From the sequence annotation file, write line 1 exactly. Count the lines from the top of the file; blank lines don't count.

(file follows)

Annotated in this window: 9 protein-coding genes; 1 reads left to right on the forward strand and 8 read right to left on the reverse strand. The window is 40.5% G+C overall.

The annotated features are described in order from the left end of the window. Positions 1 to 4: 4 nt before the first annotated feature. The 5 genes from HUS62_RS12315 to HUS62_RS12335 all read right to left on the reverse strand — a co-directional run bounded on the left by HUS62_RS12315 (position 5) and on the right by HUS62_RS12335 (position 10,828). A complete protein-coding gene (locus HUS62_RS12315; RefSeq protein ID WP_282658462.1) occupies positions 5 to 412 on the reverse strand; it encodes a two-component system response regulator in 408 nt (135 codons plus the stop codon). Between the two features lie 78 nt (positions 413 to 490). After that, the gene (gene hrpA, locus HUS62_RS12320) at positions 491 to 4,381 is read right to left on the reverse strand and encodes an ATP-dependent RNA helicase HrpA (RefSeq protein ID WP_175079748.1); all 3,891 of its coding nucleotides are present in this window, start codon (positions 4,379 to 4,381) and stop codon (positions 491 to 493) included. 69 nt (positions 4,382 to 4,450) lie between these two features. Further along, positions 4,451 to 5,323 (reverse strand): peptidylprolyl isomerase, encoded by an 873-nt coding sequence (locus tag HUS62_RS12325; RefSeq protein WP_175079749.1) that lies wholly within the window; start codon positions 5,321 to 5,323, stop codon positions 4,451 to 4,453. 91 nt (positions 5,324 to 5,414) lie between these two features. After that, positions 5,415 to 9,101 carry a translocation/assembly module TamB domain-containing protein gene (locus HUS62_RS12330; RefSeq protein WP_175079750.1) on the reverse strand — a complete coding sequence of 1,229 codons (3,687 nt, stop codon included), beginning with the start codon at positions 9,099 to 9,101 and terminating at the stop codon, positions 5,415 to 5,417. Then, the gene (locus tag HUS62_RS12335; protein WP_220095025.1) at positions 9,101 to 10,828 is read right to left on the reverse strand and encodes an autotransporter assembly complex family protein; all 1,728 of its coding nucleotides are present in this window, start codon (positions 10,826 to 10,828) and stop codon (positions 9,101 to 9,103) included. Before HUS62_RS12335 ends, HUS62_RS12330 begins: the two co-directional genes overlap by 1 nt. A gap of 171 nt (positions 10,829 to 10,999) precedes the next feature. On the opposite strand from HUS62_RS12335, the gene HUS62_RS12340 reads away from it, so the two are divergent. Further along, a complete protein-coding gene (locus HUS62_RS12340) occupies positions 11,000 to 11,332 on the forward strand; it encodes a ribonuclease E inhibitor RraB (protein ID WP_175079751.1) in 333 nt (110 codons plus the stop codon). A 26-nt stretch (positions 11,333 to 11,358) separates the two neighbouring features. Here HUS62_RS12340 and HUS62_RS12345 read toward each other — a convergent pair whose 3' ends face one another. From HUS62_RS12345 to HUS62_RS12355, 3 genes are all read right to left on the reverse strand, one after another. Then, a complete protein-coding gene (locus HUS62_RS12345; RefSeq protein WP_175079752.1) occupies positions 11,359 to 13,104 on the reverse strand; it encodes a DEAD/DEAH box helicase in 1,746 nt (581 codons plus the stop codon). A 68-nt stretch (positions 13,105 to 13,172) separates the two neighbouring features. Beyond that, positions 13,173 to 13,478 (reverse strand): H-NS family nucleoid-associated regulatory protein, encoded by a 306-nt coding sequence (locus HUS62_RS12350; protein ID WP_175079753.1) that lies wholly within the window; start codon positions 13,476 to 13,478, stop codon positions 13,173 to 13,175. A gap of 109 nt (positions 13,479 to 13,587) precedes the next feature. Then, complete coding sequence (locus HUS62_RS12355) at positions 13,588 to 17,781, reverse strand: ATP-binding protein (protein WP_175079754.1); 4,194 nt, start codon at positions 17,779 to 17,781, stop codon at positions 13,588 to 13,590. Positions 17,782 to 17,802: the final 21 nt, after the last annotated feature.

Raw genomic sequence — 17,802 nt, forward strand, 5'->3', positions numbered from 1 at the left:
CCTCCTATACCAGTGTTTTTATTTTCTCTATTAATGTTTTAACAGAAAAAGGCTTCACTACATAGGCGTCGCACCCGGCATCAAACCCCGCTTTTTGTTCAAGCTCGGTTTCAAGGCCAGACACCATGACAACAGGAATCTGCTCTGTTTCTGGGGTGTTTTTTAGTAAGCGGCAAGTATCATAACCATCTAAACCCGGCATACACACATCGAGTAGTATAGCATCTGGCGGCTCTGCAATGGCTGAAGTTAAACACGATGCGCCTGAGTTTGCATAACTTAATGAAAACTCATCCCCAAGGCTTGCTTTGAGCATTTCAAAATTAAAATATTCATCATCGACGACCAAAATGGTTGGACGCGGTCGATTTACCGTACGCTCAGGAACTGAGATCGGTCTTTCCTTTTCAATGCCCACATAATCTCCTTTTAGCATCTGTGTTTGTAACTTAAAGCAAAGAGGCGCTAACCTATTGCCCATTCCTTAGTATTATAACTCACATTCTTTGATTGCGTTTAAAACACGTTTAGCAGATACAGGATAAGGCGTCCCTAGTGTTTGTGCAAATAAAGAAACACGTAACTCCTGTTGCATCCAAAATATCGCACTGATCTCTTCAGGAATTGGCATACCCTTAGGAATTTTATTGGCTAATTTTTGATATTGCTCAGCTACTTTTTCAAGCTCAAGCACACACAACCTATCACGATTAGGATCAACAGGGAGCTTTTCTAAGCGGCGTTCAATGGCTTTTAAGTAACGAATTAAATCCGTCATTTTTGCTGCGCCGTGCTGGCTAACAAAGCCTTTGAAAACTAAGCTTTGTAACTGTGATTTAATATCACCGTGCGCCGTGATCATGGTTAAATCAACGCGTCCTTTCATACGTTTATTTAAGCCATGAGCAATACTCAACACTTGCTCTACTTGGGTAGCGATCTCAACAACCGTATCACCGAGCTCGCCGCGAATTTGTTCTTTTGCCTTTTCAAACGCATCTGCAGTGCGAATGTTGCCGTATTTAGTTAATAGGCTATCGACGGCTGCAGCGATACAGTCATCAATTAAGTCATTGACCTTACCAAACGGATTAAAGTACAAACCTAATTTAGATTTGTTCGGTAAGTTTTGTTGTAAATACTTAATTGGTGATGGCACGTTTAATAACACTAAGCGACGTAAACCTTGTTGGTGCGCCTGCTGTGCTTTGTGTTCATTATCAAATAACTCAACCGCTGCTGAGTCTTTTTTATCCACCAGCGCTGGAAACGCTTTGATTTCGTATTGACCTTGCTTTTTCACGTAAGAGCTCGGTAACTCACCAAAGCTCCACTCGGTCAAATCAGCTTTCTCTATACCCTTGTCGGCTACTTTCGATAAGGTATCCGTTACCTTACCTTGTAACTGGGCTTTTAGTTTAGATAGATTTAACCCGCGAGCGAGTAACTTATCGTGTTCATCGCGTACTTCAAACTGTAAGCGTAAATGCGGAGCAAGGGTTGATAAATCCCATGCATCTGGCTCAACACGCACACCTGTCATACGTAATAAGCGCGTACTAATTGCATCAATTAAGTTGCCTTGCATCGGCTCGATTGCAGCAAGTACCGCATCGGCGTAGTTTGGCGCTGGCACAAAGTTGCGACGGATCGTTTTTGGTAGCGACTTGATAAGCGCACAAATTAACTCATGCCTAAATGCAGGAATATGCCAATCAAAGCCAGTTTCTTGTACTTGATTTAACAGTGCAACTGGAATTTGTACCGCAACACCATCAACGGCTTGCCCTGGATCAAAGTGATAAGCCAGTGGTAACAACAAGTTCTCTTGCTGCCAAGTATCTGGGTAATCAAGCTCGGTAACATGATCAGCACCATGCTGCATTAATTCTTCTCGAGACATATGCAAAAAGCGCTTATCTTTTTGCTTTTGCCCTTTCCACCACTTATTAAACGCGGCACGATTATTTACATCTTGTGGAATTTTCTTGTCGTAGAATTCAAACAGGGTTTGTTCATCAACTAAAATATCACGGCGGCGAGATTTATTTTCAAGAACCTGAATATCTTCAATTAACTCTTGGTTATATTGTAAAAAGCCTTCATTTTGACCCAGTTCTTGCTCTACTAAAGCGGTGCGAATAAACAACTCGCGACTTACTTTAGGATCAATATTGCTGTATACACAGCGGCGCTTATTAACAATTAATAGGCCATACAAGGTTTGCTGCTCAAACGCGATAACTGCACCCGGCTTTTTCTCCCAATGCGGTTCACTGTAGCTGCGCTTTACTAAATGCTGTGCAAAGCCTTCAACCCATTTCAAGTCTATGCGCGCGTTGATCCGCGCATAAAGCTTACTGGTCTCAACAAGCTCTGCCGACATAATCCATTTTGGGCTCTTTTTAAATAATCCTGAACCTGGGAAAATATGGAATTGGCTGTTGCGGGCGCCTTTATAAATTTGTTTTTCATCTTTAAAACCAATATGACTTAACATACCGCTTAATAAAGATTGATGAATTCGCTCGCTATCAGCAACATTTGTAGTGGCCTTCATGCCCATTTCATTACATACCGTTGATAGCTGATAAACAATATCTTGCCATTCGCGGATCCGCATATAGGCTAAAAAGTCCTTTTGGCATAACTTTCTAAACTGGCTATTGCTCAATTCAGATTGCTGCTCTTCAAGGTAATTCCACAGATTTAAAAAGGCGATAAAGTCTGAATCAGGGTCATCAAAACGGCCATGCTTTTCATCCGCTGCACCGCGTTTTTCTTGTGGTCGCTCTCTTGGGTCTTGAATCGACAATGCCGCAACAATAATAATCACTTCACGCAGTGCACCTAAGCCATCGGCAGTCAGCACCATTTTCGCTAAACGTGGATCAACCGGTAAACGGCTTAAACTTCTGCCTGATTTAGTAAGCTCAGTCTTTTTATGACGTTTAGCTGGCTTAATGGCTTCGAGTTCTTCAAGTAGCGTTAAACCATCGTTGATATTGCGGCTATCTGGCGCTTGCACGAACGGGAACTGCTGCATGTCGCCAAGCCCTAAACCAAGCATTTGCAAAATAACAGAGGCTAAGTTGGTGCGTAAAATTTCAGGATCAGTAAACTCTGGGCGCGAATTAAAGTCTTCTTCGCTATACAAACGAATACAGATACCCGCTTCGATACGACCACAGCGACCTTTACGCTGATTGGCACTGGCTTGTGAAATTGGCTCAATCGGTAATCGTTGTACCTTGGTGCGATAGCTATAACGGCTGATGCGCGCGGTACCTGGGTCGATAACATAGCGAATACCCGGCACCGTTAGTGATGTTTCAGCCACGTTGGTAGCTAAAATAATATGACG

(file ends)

Annotated in this window: 9 protein-coding genes; 1 reads left to right on the forward strand and 8 read right to left on the reverse strand. The window is 40.5% G+C overall.